Many high-tech industries are characterized by shrinking product lifecycles and increasingly expensive production equipment and up-front costs. The market window for selling many products has shrunk to less than a year in industries such as disk-drives and telecommunications. These forces pressure organizations to cut not only their development times (time-to-market), but also the time it takes to reach full production volume (time-to-volume) in order to meet their financial goals for the product (time-to-payback). The period between the end of product development and full capacity production is known as production ramp-up. Two conflicting factors are characteristic of this period: low production capacity, and high demand. High demand arises because the product is still “relatively fresh” and might even be the first of its type. Thus, customers are ready to pay a premium price. Yet output is low due to low production rates and low yields. The production process is still poorly understood and, inevitably, much of what is made does not work properly the first time. Machines break down, setups are slow, special operations are needed to correct product and process oversights, and other factors impede output. Over time, with learning about the production process and equipment, yields and capacity utilization go up (although in many industries they never reach 100%). Due to the conflicts between low effective capacity and high demand, the company finds itself pressured from two sides, an effect referred to as the “nutcracker” . A recent example of the importance of ramp-up can be found in AMD's efforts to compete with Intel in the microprocessor market. AMD had several generations of product that were slow to ramp, leading to limited market acceptance and financial difficulties for AMD. More recently, Intel experienced problems ramping up the yield of its 0.18 micron version of the Pentium. Industry observers speculate that an effective ramp-up of AMD's K7 processor will allow AMD to compete in the high end segment of the PC market (Electronic Buyers’ News, June 21, 1999). In this article, we analyze the interactions among capacity utilization, yields, and yield improvement (learning) during ramp-up. Traditional learning-curve models implicitly assume that manufacturing performance increases with cumulative output from the plant, more or less independent of managerial decisions. This is clearly an oversimplification, and there is much that managers can do to affect the rate of learning . We concentrate on deliberate learning through experiments such as engineering trials, which are controlled experiments using the production process as a laboratory. Such trials are essential for diagnosing problems and testing proposed solutions and process improvements. But they also use scarce production capacity. This creates a paradoxical trade-off between regular production for revenue and experimentation for learning. We formalize this intertemporal trade-off between short-term revenues and long term learning benefits in form of a dynamic program, and derive solutions for the cost, value, and level of experimentation. The trade-off between short-term output and experiments, as well as more generally the phase of production ramp-up, is of substantial managerial importance. Launches of high-tech products are often either delayed or scaled back because of ramp-up problems. For example ramp-up problems in the production of video chips led to substantial losses during the launch of the Sega Dreamcast video console . Similarly, pharmaceutical companies are struggling with ramping up the production of biotechnology-based drugs, leading to sales losses at the time when prices are at their premium . This article models the complex dynamics of a new product's ramp-up, and assists decision making by providing concrete values for the cost and benefits of learning efforts. Specifically, we show that a misperception about the underlying drivers of learning can result in substantial financial losses over the lifecycle of a new product. The remainder of this article is organized as follows. Section 2 provides more background on the assumptions of our model, and discusses several strands of related literature. Section 3 describes the type of production environments our analysis is appropriate for and presents a simple model that captures the interaction among capacity utilization, process knowledge, and yields. The analysis of this (static) model will be the basis for our dynamic model of learning and process improvement during production ramp-up, presented in Section 4. Our results are illustrated by several numerical examples in Section 5, where we show that different cost and demand situations call for different ramp-up strategies. Section 6 provides a summary, managerial implications, and future research directions.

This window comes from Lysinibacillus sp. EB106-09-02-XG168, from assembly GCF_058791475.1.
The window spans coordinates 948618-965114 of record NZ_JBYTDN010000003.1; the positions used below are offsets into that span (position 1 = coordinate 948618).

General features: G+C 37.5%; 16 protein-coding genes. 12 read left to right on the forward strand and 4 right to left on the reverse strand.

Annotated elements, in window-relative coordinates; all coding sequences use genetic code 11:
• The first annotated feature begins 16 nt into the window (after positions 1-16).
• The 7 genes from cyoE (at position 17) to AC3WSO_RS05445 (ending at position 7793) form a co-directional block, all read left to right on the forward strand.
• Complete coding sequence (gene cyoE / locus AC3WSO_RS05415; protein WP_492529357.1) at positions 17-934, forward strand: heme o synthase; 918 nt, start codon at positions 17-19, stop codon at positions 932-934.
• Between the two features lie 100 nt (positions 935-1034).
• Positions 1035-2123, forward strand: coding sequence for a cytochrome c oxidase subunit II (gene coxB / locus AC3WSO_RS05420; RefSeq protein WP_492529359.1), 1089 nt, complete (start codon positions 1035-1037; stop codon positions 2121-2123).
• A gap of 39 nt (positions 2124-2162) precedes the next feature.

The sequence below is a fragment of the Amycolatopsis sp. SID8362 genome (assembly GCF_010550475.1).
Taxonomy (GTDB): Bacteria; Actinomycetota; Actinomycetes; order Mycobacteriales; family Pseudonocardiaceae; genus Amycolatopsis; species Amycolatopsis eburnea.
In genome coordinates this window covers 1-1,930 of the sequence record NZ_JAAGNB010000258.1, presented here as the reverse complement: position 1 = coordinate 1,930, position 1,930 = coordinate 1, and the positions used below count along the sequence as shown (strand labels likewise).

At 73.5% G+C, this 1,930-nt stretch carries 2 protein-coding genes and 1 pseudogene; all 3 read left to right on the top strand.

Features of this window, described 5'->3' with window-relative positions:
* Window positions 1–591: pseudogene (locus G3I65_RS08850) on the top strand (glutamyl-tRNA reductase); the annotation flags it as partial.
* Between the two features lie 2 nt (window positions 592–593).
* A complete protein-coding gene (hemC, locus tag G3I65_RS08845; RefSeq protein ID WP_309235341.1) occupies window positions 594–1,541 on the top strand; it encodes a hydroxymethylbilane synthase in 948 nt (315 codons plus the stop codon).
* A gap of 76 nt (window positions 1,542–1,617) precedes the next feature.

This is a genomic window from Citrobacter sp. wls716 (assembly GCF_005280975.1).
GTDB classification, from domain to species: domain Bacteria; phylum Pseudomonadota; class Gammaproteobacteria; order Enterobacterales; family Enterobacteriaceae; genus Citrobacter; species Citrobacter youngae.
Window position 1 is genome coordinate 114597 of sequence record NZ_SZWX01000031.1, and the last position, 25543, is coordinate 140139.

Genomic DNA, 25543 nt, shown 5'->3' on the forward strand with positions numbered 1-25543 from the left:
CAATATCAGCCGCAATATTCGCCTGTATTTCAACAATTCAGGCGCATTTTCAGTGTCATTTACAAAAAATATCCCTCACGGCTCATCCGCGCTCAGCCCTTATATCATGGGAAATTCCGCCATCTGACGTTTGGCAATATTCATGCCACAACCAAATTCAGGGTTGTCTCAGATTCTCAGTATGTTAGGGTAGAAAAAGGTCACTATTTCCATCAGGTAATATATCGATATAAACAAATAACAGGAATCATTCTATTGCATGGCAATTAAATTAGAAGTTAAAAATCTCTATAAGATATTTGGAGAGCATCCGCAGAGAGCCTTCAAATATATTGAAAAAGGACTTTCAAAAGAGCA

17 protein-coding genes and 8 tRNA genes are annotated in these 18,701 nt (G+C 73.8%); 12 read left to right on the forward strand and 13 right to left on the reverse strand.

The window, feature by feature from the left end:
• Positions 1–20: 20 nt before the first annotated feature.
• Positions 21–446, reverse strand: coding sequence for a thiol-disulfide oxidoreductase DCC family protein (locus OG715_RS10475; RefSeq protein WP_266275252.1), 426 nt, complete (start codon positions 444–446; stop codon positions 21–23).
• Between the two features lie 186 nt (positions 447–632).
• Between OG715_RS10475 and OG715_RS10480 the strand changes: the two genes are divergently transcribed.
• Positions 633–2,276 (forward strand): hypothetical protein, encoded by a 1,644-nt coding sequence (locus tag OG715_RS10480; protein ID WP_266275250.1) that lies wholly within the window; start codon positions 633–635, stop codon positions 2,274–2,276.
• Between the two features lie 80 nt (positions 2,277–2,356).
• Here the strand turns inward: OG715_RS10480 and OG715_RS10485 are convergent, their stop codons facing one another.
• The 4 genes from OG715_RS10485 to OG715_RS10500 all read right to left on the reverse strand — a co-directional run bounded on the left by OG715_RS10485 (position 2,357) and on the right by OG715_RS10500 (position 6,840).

نتیجه گیری انگلیسی
We have presented an analytical model of pro- duction ramp-up, which combines a static trade-o !between yields and utilization with a dynamic trade-o ! of learning and process improvement. In today ' s rapidly changing environments, cutting de- velopment times (time-to-market) in itself is not su $ cient. Another key to achieving high pro " tis a rapid production ramp-up of a new product. This includes quickly achieving both high yields and a high level of utilization. Our " ndings have a number of managerial im- plications. Most basic is the need for managers to accept and deal with the inherent paradox of learn- ing during production ramp-up. At the beginning of a ramp when prices are at their highest, and yields and output at their lowest, it is nonetheless still the moment to further reduce output in order to run engineering trials and work on yield and speed improvements. This paradox often creates, in our experience, strong pressures to take shortcuts in learning, such as experiments with overly small sample sizes relative to the process noise level, or not running validation trials before implementing process changes. While this keeps up-time higher in the short run, it often leads to problems which reduce performance for the rest of the ramp-up period and beyond. We deal with this paradox by explicitly calculating the cost and value of experi- mentation as functions of time and processing ca- pability. Figs. 6 and 7 show the patterns that can result from optimal behavior. Second, we show the importance of understand- ing the sources of learning. It is incorrect to treat learning as an exogenous process beyond manage- rial control. Rather, there are three key high-level inputs which should be explicitly allocated and managed. These are normal production experience, capacity withdrawn from production for experi- ments of many kinds, and engineering time. Only the " rst of these happens automatically. Only en- gineering time (which we modeled as being lumped together with experimentation) appears explicitly in a cost accounting system. But the dollar costs of experimentation time, although not captured in accounting systems, can be a large investment as well, and are integral to success. Our analysis in Section 3 provides a " rst look at the important trade-o ! between yields and produc- tion speed. With di ! erent product economics, and at di ! erent times in ramp-up, the optimal levels ofcare and rework shift. It also serves as a strong reminder that in yield driven industries there is a large di ! erence between utilization and e ! ective utilization. Finally, this research illustrates the im- portance of time-to-volume compared with the still dominant paradigm of time-to-market. We show how di ! erent situations require di ! erent decisions during the ramp-up period. We have kept the model as simple as possible in order to focus on structural results. This approach clearly has limitations. Our assumptions that the processing capability can be represented as a single number, as well as the assumptions concerning the functional forms of learning rates and sub-additiv- ity are strong simpli " cation of real ramp-up situations. Re " nements of the model provide inter- esting avenues for future research. First, some of the assumptions could be relaxed. For example, prices and competitive behavior could be explicitly modeled. Spence  provided an in # uential analysis of the e ! ect of learning on strategic competition. He modeled a " rm investing in learn- ing early, in order to deter entry by potential competitors. In his model, learning was an inherent by-product of production experience, so that the form of ` investment a was to produce more . The " rm uses low prices both to encourage demand, and to serve as a signal to competitors that it has made an investment. This leads to the prescription to ` price ahead of the learning curve a . In our model, " rms can also invest in learning, but in the form of deliberate learning through more time for experiments (and less production). A combination of both models seems promising. Second, we see a strong need for more empirical research on this topic. Detailed case studies on the ramp-up period will help to reveal addi- tional variables . Such case studies could try to develop a managerial check-list of items that need to be addressed before or during the ramp-up. Another empirical research opportunity lies in a detailed econometric analysis of yield and utiliz- ation curves over time, which tries to identify the most e ! ective variables that help increase the e ! ective capacity. Finally, the issues of production ramp-up should be linked to the existing " elds of product develop- ment and learning in manufacturing. Although inthe present paper we try to explicitly include " nd- ings from the manufacturing learning literature, we do not su $ ciently include aspects of product devel- opment. What happens during product develop- ment will have a strong impact on the initial processing capability as well as on the speed of ramp-up. Thus, linking the quality of the ramp- up to events during the product development process provides a third interesting avenue for future research.